NATCHITOCHES – The Hall of Master Folk Artists at Northwestern State University will add five new members on Saturday, July 15 as part of the Natchitoches-NSU Folk Festival. The 2017 inductees are: Barbara Franklin of Baton Rouge, Ganey “Pop” Hymes, Ed Huey and Sammy Nix of Natchitoches and Steve Riley of Mamou.
Since 1981, the Louisiana Folklife Center’s Hall of Master Folk Artists has recognized more than 100 state artisans in music, arts, crafts and more.
The formal induction will be part of the Folk Festival’s official welcoming ceremonies at 11:15 a.m. in Prather Coliseum.
Franklin began working with her hands when she was about seven and has been creating cloth dolls for nearly 40 years. A New Orleans native, she was inspired to create cloth dolls after observing a variety of dolls on display in the French Quarter. Franklin handcrafts her dolls at home and regularly rents space at a local flea market. She also sells her work at craft fairs and festivals throughout Louisiana.
Huey is a teacher and performer of American roots music specializing in early blues guitar and harmonica styles. He is a Northwestern State University graduate in vocal music education and a University of Tennessee at Chattanooga master’s graduate in vocal performance. His versatile education also includes studies at Augusta Heritage Center in Elkins, West Virginia, in blues guitar and harmonica.
During his 25-year career as Choral Director at The Baylor School in Chattanooga, Huey was twice honored by the Tennessee Governor’s School for the Arts as an Outstanding Music Educator. He served as artistic director of the Chattanooga Girls’ Choir and received international recognition when the choir won in Bournemouth. Huey received a Lyndhurst Foundation Grant and gathered ﬁeld recordings of Mississippi Delta bluesmen. He was recently honored by the Lt. Governor of Louisiana and the Louisiana Folklife Commission as a Louisiana Tradition Bearer sustaining the distinct culture and contributing to the rich diversity of living traditions. Huey continues to learn, teach harmonica and perform. He plays harmonica and sings with Cane Mutiny, the Snake Doctors blues duo with John Litzenberg, and harmonica with the Hardrick Rivers Revue.
Hymes has been surrounded by music his entire life. His father plays harmonica and his grandfather played guitar recreationally and at church gatherings. Is His That influence led him to start playing the drums soon after becoming a teenager. His main inspiration started when he watched bands play in local parades. Hymes is noted for being passionate about his music and says he gets great pleasure when others enjoy and appreciate his music. He finds playing the drums to be relaxing.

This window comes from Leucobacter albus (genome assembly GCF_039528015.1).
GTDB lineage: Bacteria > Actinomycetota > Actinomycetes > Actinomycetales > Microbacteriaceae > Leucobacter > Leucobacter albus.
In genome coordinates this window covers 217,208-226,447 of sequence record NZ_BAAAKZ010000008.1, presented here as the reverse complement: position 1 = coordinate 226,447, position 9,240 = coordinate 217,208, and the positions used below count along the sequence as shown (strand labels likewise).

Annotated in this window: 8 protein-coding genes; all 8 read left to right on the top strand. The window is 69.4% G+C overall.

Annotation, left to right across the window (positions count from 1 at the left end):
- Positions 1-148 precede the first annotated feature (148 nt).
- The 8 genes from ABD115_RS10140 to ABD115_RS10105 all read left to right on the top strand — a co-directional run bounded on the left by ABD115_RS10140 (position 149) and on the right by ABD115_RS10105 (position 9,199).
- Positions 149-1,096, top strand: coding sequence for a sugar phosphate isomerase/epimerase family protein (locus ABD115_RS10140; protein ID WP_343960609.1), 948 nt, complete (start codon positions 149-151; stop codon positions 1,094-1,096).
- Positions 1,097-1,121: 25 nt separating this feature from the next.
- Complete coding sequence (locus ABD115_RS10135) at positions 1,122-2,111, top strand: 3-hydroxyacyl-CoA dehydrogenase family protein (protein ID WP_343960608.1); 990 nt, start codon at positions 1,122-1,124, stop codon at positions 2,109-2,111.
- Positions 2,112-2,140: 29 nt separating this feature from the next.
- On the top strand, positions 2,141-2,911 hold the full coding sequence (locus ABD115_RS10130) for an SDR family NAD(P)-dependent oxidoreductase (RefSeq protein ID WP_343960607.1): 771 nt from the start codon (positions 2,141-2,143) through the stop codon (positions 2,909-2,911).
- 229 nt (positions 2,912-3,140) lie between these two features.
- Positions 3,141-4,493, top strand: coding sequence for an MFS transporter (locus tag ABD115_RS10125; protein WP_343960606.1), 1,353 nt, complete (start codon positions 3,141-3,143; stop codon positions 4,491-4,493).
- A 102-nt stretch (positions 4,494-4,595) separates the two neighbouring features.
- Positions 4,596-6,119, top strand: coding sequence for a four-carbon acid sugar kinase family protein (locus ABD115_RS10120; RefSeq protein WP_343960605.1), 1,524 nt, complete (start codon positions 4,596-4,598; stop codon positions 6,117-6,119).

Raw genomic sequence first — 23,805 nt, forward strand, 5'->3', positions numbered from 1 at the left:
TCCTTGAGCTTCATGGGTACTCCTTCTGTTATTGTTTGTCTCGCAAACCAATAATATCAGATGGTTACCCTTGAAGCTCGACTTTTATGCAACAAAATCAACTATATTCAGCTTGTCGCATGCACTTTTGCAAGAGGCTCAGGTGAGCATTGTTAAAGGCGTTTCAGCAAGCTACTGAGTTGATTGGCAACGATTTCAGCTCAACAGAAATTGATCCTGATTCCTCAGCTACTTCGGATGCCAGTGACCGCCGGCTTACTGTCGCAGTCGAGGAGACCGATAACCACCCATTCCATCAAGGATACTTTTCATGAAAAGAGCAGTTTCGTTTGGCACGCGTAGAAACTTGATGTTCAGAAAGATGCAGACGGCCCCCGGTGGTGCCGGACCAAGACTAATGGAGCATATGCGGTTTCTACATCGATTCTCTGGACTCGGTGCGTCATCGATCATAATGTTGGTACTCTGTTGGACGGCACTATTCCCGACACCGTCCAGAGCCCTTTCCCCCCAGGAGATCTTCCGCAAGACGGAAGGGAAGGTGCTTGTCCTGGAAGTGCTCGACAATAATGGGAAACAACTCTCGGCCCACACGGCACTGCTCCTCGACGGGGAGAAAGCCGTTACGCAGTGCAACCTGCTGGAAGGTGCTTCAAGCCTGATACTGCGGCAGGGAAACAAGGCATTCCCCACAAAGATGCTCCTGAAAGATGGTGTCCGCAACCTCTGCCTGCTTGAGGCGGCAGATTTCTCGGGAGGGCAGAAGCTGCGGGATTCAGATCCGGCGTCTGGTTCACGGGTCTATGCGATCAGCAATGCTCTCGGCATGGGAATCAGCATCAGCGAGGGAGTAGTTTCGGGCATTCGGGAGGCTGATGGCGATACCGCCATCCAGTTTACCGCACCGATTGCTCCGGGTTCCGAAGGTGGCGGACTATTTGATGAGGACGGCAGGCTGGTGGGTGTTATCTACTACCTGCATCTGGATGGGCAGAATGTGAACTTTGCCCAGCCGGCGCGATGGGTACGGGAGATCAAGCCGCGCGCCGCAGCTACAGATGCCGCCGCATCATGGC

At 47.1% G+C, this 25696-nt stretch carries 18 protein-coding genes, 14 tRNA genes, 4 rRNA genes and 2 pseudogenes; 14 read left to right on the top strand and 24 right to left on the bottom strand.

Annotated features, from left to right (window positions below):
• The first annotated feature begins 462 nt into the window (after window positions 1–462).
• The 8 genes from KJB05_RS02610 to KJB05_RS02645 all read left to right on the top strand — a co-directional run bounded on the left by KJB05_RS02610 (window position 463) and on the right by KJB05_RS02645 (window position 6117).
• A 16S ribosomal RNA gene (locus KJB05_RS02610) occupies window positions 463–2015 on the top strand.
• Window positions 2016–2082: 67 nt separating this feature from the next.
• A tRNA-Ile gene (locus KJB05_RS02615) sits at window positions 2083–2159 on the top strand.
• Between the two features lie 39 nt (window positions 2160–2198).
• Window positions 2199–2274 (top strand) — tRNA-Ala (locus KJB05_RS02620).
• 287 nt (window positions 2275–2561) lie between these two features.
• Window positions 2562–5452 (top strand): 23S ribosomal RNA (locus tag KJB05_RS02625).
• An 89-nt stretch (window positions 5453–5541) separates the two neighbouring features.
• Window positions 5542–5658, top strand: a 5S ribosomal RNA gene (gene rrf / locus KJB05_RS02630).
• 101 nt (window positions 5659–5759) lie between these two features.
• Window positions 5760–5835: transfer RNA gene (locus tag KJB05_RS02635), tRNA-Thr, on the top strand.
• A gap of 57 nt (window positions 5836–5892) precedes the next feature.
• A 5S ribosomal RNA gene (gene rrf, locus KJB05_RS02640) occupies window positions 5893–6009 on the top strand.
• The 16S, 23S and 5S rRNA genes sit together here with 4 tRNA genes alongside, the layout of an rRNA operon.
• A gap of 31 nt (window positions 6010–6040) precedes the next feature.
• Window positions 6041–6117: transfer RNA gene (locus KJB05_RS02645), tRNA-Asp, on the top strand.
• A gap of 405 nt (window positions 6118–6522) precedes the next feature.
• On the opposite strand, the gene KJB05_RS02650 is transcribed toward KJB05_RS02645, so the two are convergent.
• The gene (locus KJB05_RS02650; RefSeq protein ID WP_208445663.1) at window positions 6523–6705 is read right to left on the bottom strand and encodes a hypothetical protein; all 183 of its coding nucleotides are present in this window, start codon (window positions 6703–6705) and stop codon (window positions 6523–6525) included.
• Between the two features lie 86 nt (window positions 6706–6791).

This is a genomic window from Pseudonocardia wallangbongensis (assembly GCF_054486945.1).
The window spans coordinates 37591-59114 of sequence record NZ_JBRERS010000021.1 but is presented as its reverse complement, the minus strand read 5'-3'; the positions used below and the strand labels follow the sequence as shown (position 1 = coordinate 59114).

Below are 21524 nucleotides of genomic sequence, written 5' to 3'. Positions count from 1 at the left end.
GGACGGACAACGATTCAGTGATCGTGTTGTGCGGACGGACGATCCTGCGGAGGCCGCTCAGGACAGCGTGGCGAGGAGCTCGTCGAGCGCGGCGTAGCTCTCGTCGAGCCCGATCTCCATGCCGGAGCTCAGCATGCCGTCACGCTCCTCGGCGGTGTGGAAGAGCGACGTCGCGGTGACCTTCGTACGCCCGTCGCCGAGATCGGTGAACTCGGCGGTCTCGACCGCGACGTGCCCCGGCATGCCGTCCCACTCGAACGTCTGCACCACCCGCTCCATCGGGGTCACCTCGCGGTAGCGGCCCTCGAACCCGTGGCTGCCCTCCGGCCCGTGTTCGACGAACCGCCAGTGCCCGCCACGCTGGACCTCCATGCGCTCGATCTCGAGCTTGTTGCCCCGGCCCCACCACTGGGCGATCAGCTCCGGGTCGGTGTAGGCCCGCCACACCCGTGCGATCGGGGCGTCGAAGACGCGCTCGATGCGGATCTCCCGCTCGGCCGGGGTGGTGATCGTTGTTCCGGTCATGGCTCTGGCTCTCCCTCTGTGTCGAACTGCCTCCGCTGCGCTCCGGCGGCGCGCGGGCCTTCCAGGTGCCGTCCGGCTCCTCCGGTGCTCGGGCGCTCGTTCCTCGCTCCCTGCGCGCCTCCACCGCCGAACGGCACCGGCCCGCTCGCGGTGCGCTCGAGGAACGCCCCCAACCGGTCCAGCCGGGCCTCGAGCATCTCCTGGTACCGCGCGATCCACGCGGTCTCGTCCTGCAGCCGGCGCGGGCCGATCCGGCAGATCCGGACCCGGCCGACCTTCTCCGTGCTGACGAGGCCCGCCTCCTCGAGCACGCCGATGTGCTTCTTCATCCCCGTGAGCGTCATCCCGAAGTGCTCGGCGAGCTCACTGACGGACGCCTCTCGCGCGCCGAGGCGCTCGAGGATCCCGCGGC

“Anyone beginning music should be strong, keep going and let nothing stop you,” said Hymes.
Nix has been playing the drums for 50 years. He developed his passion for the instrument by listening to records his mother would play and watching the Beatles perform on television. Nix received his first drum set from his mother with the condition that he take lessons. He took lessons and joined his high school marching band. Nix continued to play in college where he minored in music. Nix enjoys playing a variety of music including country, swamp pop, classic rock, hard bop jazz and rhythm and blues.
Riley is a widely acknowledged master of the Cajun accordion and its singularly powerful sound.
The 38th annual Natchitoches-Northwestern Folk Festival will be held July 14-15 in Prather Coliseum on the Northwestern State University campus. Festival hours are 4:30 p.m. to 10:30 p.m. on Friday and 8 a.m. to 10:30 p.m. on Saturday.
Tickets are $13 for an advance all-events pass through July 11. Advance tickets are free for children 12 and under. Tickets are available at the door for $6 for Friday night, $10 for all day Saturday or $6 for Saturday after 5 p.m.
The 2017 Festival theme “Keeping Tradition Alive!” celebrating the ways in which outstanding artists young and old are tapping into the power and artistry of the old ways, revitalizing and reimagining tradition as they make it their own.
The Festival will feature live Cajun, zydeco, folk, bluegrass, Texas swing, blues, country, rhythm and blues music and more along with crafts, food and informative narrative sessions.
For more information about the Festival, contact the Louisiana Folklife Center at firstname.lastname@example.org or (318) 357-4332.